On Thursday, I was delighted to be asked to speak at the Age UK national policy conference, Agenda for Later Life 2012.
This annual policy conference looks at how public policy is meeting the challenges of later life and the accompanying report (see below) is a useful stocktake of where things stand now, as well as a recognition that the issues involved require not just action from Government but also third sector bodies, businesses and older people themselves. Age UK are focussed on a a vision of “active ageing” which allows people to participate in society and realise their potential for physical, social and mental wellbeing while providing adequate care and security.
I was part of the panel talking about inclusive design, together with Professor Jeremy Myerson from the Helen Hamlyn Centre for Design and Tony Noakes, the Operations Director for the BBC’s Switchover Help Scheme – which has evidently been doing a fantastic job in making sure older and disabled people are ready for the digital switchover.
Professor Jeremy Myerson (who featured in last’s week’s The Culture Show) opened proceedings with the 10 myths about inclusive design including that it is boring and expensive to implement. I talked about my experiences of setting up The Future Perfect Company and running the Designing for the Future competition with the University of Brighton.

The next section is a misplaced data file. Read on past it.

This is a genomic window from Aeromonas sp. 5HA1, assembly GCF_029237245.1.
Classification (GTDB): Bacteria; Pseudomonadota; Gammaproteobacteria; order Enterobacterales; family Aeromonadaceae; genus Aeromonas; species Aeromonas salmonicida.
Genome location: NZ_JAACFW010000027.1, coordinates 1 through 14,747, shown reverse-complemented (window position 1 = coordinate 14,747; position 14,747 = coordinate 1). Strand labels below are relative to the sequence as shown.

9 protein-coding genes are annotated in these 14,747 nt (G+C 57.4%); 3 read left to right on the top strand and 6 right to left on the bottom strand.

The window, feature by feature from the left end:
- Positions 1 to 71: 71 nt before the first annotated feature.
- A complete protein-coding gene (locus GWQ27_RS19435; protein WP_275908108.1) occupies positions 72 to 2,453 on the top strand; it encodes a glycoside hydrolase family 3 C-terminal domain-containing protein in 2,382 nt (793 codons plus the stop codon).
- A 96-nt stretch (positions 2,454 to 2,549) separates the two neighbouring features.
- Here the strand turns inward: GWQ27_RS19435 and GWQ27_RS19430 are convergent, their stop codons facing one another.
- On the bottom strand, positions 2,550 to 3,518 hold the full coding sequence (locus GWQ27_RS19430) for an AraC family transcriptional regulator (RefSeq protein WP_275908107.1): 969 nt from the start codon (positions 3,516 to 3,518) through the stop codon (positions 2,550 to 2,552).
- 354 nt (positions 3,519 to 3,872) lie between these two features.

I am pleased to report that we had a capacity audience and there seemed to be a good deal of interest in inclusive design and design for older people. It was also a good opportunity to share information about what was happening in this field.
Two new initiatives are in the off-ing. Age UK are about to launch their Trusted by Engage accreditation scheme designed to raise awareness of Engage, its business network which, it is fair to say, has had a quiet couple of years but has now apparently been reinvigorated. Also last week saw the UK launch of the European Year for Active Ageing and Solidarity between Generations.
Mary Sinfield from the New Dynamics of Ageing told me about a fashion research project which is looking at how our bodies change as we get older – something I am definitely going to follow up.
The stand out presentation of this year’s Conference for me was given by Professor Alan Walker, Professor of Social Policy and Social Gerentology at the University of Sheffield who had an unusually upbeat approach to our ageing demographic. He made the observation that the people who we are predicting will be inhabiting costly care homes in 2030/40 are alive now and if they were to take action to reduce environmental risk factors, for example by eating well and taking exercise, they would be more likely to be able to maintain their independence longer and less likely to need substantial care. Ageing, he said should be looked at from a life course perspective and we should all aim to “live longer healthier and die faster”. Food for thought.
You can download HERE Age UK’s Agenda for Later Life 2012 policy report